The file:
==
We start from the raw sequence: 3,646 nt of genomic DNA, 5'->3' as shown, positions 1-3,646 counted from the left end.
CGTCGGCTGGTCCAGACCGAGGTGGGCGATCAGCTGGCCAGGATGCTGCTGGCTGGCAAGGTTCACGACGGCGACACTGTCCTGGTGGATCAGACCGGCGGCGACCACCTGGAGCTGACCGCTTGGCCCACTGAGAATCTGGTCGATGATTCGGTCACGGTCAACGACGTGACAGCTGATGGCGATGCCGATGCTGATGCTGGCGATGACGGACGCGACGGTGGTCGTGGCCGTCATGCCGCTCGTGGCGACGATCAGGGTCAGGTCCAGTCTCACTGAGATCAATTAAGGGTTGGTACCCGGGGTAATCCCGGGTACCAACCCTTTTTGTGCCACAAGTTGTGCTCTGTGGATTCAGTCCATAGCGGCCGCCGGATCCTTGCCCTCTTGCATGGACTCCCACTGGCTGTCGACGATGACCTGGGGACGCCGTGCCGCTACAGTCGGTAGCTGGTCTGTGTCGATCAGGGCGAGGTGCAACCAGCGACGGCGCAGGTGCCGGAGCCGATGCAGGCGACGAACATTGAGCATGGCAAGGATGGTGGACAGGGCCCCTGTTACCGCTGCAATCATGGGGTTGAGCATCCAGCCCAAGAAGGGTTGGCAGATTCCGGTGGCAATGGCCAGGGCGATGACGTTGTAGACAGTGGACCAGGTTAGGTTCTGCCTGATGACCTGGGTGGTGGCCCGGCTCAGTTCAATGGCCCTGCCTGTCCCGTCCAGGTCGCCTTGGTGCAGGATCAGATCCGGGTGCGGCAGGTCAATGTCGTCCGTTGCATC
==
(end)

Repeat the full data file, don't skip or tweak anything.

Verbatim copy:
We start from the raw sequence: 3,646 nt of genomic DNA, 5'->3' as shown, positions 1-3,646 counted from the left end.
CGTCGGCTGGTCCAGACCGAGGTGGGCGATCAGCTGGCCAGGATGCTGCTGGCTGGCAAGGTTCACGACGGCGACACTGTCCTGGTGGATCAGACCGGCGGCGACCACCTGGAGCTGACCGCTTGGCCCACTGAGAATCTGGTCGATGATTCGGTCACGGTCAACGACGTGACAGCTGATGGCGATGCCGATGCTGATGCTGGCGATGACGGACGCGACGGTGGTCGTGGCCGTCATGCCGCTCGTGGCGACGATCAGGGTCAGGTCCAGTCTCACTGAGATCAATTAAGGGTTGGTACCCGGGGTAATCCCGGGTACCAACCCTTTTTGTGCCACAAGTTGTGCTCTGTGGATTCAGTCCATAGCGGCCGCCGGATCCTTGCCCTCTTGCATGGACTCCCACTGGCTGTCGACGATGACCTGGGGACGCCGTGCCGCTACAGTCGGTAGCTGGTCTGTGTCGATCAGGGCGAGGTGCAACCAGCGACGGCGCAGGTGCCGGAGCCGATGCAGGCGACGAACATTGAGCATGGCAAGGATGGTGGACAGGGCCCCTGTTACCGCTGCAATCATGGGGTTGAGCATCCAGCCCAAGAAGGGTTGGCAGATTCCGGTGGCAATGGCCAGGGCGATGACGTTGTAGACAGTGGACCAGGTTAGGTTCTGCCTGATGACCTGGGTGGTGGCCCGGCTCAGTTCAATGGCCCTGCCTGTCCCGTCCAGGTCGCCTTGGTGCAGGATCAGATCCGGGTGCGGCAGGTCAATGTCGTCCGTTGCATC